Going to India with or without the children is definitely on my travel wish list, my parents have been to India on an organised tour with the travel company Jules Verne in the last five years and had a wonderful time. I loved seeing their photos and hearing about their travels and the cultural differences.
With kids though? I’ve no doubt the culture, sights and sounds would be amazing for them, but the unreliable travel arrangements, food poisoning risks and safety fears would worry me. I’ve asked in my online community for those that have travelled with their children to India and south east Asia for their experiences, good and bad and their advice. This is what they said:
Family blogger Our Seaside baby has been twice with her little boy when he was 3 and 5. Apart from a case of Delhi Belly which laid him up for a day, the experience was very positive, and they have family in India. Read more of their adventures here.
Nicola from The Merralls Home says,
The adults all got food poisoning but the children ate pizzas, chips etc and were completely fine. The vegetarians in the group were also fine, so we think this was down to consuming meat. One of the children in the group was a little cute ginger haired girl who was 18 months old, she got a lot of attention from the locals, who wanted pictures with her or of her. Everyone was so lovely towards her, she ended up being a little celebrity! There was lots of local shops and supermarkets, that had nappies, snacks and baby food, so we had no difficulty in getting things that we needed. There were cheap local shops to buy clothing and toys to keep them occupied and we went on a trip so she could feed some monkeys which she loved. Due to Goa being a tourist hot spot, I felt it gives a good taste of India with everything you need for children on your doorstep. I think if I was going to go elsewhere in India, personally I’d wait until they’re a little older. India is a place I would like to take my own children in the future (once we’ve finished renovating the house!)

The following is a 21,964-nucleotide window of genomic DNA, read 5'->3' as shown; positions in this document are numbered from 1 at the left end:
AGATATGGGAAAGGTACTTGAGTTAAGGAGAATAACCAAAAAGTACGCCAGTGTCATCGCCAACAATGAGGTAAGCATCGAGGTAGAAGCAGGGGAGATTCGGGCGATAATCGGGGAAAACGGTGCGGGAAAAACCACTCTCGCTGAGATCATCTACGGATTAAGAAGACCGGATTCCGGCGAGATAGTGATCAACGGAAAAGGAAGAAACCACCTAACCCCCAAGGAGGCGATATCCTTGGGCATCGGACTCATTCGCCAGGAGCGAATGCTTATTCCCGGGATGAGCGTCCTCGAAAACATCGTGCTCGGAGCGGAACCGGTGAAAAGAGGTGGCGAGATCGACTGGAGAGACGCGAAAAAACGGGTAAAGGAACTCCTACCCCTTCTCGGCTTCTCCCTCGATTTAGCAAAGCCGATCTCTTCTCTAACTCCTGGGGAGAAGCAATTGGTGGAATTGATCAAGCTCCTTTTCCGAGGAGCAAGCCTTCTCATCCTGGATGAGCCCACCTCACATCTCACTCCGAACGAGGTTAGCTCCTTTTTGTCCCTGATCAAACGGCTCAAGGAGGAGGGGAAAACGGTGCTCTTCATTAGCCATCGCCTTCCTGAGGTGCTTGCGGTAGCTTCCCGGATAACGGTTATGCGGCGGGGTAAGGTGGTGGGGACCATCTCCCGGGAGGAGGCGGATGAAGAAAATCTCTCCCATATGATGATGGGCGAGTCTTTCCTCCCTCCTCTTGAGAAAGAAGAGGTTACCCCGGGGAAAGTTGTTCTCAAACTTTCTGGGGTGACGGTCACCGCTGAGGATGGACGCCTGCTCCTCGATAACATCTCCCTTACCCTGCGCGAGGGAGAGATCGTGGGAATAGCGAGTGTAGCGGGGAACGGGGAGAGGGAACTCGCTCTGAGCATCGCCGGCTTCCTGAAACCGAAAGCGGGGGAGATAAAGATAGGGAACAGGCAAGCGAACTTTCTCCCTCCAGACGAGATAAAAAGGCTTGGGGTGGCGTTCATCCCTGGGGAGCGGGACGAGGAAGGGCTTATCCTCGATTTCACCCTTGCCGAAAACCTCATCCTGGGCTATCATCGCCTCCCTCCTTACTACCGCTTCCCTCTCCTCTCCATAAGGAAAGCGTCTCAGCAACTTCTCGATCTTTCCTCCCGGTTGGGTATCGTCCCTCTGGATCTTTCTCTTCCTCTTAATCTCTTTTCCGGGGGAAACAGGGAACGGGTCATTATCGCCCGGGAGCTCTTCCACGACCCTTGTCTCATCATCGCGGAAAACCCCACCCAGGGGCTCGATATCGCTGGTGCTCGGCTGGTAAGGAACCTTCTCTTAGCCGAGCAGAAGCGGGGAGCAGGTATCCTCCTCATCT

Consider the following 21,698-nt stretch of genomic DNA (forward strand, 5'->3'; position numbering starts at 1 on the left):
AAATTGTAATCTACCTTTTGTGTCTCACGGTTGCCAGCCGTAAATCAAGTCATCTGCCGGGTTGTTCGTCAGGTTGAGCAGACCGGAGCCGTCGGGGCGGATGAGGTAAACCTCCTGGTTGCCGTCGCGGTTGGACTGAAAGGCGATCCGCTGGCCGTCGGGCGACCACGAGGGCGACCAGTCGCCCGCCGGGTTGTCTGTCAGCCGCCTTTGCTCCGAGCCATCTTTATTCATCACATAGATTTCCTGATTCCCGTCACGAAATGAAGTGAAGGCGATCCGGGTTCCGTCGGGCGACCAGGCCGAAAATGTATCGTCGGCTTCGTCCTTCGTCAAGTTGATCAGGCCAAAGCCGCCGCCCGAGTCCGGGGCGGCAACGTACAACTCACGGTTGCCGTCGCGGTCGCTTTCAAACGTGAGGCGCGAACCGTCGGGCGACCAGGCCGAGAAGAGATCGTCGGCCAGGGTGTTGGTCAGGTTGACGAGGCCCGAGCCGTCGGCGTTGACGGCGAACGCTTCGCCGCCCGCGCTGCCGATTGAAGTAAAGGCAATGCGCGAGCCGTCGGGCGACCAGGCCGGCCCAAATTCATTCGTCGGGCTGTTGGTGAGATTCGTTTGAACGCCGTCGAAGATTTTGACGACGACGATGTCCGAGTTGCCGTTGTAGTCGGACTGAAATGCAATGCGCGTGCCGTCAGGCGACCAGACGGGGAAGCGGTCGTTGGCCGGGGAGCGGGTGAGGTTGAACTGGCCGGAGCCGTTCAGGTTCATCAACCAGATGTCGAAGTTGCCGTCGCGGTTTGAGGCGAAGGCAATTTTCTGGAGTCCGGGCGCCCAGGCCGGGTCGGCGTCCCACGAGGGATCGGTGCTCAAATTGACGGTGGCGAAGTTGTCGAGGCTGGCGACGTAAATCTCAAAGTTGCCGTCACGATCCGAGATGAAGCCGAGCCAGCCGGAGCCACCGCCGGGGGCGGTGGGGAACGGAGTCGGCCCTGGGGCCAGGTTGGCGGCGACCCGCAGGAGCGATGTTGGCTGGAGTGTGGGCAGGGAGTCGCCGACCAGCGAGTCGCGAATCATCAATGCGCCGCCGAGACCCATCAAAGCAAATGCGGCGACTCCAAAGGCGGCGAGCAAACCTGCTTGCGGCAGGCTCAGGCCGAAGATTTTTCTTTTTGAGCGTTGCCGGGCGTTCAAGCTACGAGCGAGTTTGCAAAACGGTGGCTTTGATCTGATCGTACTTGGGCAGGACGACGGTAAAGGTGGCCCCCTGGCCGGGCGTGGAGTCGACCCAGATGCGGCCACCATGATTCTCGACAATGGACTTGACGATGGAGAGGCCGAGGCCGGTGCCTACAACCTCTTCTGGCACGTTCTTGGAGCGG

We took our daughter to India two times one when she was just a year old and next when she was 3 and half years old. She loved it as she can see so many people around her. We visited golden temple in Amritsar, travelled on train to Lucknow. She still remembers her first train journey. It’s nothing good or bad experiences. It’s all different experiences of life. Travelling in auto rickshaw, local trains, travel by road, playing with local kids neighbours, local food. All was a lovely experience for her and she still remembers
We lived in Bangalore, India, for a year. Our boys were 1 and 3 when we first moved out. Every day was an adventure, and even though it was chaotic and loud, we really miss it. We used tuk-tuks to travel around Bangalore and overnight sleeper trains took us to Hampi, Goa, Pondicherry, and Kochi for weekends. We also took the opportunity to visit neighbouring Sri Lanka and Nepal (where we hiked to Poon Hill – 3210m). Our boys never once got sick. We’ve also spent time in Thailand (Bangkok, Chanthaburi, Koh Chang and Koh Lanta).
Find more about India travel at https://travelynnfamily.com/india/
My kids are half Thai. So we have visited a few times. They had to go to a family funeral with their mum. They all refused to go unless we all went. (Lucky the ex and I get on)
My advice (at the time 11, 10 and 7 year old). Embrace the culture, try the street food because it’s amazing. Try to interact with local families. There is nothing nicer than watching your kids swimming in the reservoir for the rice fields. Or picking fresh papaya or other fruits. Visit some temples.
We had fab days with me and the kids on the back of pick up trucks driving around the countryside.
Prepare for the long haul flights. Loads of things to keep them entertained and don’t dish it all out at once.
With regard to the heat, my lot got used to it really quickly so we were fine.
As a whole I have always found Thailand really safe, but the kids will be adored. My lot didn’t really like it, but the Thai people are obsessed with looks and think western kids are beautiful, so lots of skin stroking from the older generation and lots of compliments
As you can see some varied experiences and it has opened my eyes to travelling further afield as a family. If I have the opportunity, I certainly wouldn’t rule it out.
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